Macron promises support for Christians in former IS bastion in Iraq

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29 August 2021, Iraq, Mosul: French President Emmanuel Macron (C) visits al-Nuri mosque, where the Islamic State caliphate was proclaimed in 2014. The UNESCO is reconstructing the 12th century-built Al-Nuri mosque and its Al-Hadba Minaret, which were damaged in 2017 during the battle against the Islamic State in Mosul, as part of three reconstruction projects funded by the United Arab Emirates to restore the landmarks of the old town of Mosul. Photo: Ismael Adnan/dpa
29 August 2021, Iraq, Mosul: French President Emmanuel Macron (C) visits al-Nuri mosque, where the Islamic State caliphate was proclaimed in 2014. The UNESCO is reconstructing the 12th century-built Al-Nuri mosque and its Al-Hadba Minaret, which were damaged in 2017 during the battle against the Islamic State in Mosul, as part of three reconstruction projects funded by the United Arab Emirates to restore the landmarks of the old town of Mosul. Photo: Ismael Adnan/dpa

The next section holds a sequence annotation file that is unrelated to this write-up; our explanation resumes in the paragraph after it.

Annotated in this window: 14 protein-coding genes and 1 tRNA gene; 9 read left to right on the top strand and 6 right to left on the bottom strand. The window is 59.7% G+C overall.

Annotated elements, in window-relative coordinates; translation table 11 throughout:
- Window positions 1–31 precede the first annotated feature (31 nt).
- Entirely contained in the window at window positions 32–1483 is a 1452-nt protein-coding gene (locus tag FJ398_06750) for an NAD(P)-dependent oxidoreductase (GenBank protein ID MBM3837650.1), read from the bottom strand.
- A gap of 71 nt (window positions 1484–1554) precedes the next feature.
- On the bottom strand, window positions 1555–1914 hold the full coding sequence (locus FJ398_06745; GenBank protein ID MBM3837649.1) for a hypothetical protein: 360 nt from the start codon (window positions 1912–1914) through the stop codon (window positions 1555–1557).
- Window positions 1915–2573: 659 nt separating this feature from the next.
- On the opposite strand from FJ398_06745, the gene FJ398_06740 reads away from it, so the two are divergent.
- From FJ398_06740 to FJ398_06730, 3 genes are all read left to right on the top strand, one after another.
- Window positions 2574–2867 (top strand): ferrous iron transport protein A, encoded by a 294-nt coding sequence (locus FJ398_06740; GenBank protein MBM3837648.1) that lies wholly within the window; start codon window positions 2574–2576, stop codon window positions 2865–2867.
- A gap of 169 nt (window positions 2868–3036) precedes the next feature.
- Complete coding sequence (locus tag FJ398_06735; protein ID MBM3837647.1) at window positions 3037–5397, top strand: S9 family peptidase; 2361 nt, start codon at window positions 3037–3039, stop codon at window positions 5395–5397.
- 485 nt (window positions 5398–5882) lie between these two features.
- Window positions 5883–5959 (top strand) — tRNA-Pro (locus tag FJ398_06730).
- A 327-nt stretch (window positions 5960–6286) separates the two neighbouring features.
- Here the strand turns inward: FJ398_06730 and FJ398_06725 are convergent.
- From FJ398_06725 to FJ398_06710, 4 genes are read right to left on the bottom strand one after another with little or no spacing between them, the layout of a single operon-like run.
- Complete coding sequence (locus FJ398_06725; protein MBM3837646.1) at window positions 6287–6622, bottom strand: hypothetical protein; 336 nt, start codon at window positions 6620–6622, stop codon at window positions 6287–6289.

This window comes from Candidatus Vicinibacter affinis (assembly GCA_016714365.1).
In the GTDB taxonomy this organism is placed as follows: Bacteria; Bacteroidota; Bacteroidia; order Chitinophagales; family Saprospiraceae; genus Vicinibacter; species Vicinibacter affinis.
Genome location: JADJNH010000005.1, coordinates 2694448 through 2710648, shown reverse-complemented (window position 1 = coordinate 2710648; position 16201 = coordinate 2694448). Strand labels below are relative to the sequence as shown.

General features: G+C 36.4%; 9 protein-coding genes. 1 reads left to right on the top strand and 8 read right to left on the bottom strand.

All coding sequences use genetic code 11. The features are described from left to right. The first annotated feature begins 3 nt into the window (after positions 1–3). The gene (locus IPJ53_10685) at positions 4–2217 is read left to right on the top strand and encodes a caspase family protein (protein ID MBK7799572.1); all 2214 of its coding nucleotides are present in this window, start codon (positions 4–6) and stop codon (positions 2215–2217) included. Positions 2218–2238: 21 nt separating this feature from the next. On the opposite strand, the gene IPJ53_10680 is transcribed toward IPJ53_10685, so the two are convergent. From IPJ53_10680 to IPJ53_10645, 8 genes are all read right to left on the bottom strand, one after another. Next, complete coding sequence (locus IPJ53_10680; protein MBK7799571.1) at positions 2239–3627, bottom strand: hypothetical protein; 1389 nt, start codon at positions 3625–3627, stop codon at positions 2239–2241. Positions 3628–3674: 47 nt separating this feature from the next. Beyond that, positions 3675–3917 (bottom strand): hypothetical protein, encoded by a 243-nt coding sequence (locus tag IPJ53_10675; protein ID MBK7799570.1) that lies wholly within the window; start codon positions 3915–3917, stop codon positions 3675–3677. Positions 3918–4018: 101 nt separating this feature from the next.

French President Emmanuel Macron on Sunday visited the Iraqi city of Mosul, a former Islamic State bastion that has come to symbolize the destruction from the war against the terrorist group.

He assured the Christian minority in the city of France’s continued support, among other things in the reconstruction of buildings that were destroyed.

France is committed to the plurality found in the Middle East, added Macron, who was accompanied by Iraqi Foreign Minister Fuad Hussein, according to Iraqi state news agency INA.

UNESCO, which has been engaged in reconstruction projects since 2018, welcomed Macron’s visit. With the help of the EU, the United Arab Emirates and others, Mosul will rise from the rubble, it said.

Islamic State fighters took control of Mosul in 2014, prompting many Christians to flee out of fear that they could face death. With the help of an international coalition, Iraqi forces recaptured the city between 2016 and 2017.

Nowadays, between 200,000 and 590,000 Christians live in Iraq, according to church and aid organization estimates. At the end of the 1980s, that number was around 1.4 million.

Pope Francis made the first ever papal visit to Iraq in March.

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